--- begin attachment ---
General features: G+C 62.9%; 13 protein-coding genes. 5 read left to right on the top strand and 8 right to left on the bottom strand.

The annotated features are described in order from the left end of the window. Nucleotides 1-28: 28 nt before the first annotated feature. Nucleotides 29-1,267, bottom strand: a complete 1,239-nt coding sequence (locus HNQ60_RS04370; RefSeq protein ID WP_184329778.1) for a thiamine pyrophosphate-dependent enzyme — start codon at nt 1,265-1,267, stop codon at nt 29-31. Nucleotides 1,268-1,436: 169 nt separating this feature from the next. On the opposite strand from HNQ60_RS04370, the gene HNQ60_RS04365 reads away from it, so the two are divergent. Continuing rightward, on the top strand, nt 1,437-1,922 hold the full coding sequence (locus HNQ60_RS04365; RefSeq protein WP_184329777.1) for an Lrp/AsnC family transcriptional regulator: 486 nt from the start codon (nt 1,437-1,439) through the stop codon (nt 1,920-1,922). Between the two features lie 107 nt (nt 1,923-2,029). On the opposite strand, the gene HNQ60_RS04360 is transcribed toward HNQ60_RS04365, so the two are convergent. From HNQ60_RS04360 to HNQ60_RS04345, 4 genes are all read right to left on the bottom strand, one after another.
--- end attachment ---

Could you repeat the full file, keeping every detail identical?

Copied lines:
General features: G+C 62.9%; 13 protein-coding genes. 5 read left to right on the top strand and 8 right to left on the bottom strand.

The annotated features are described in order from the left end of the window. Nucleotides 1-28: 28 nt before the first annotated feature. Nucleotides 29-1,267, bottom strand: a complete 1,239-nt coding sequence (locus HNQ60_RS04370; RefSeq protein ID WP_184329778.1) for a thiamine pyrophosphate-dependent enzyme — start codon at nt 1,265-1,267, stop codon at nt 29-31. Nucleotides 1,268-1,436: 169 nt separating this feature from the next. On the opposite strand from HNQ60_RS04370, the gene HNQ60_RS04365 reads away from it, so the two are divergent. Continuing rightward, on the top strand, nt 1,437-1,922 hold the full coding sequence (locus HNQ60_RS04365; RefSeq protein WP_184329777.1) for an Lrp/AsnC family transcriptional regulator: 486 nt from the start codon (nt 1,437-1,439) through the stop codon (nt 1,920-1,922). Between the two features lie 107 nt (nt 1,923-2,029). On the opposite strand, the gene HNQ60_RS04360 is transcribed toward HNQ60_RS04365, so the two are convergent. From HNQ60_RS04360 to HNQ60_RS04345, 4 genes are all read right to left on the bottom strand, one after another.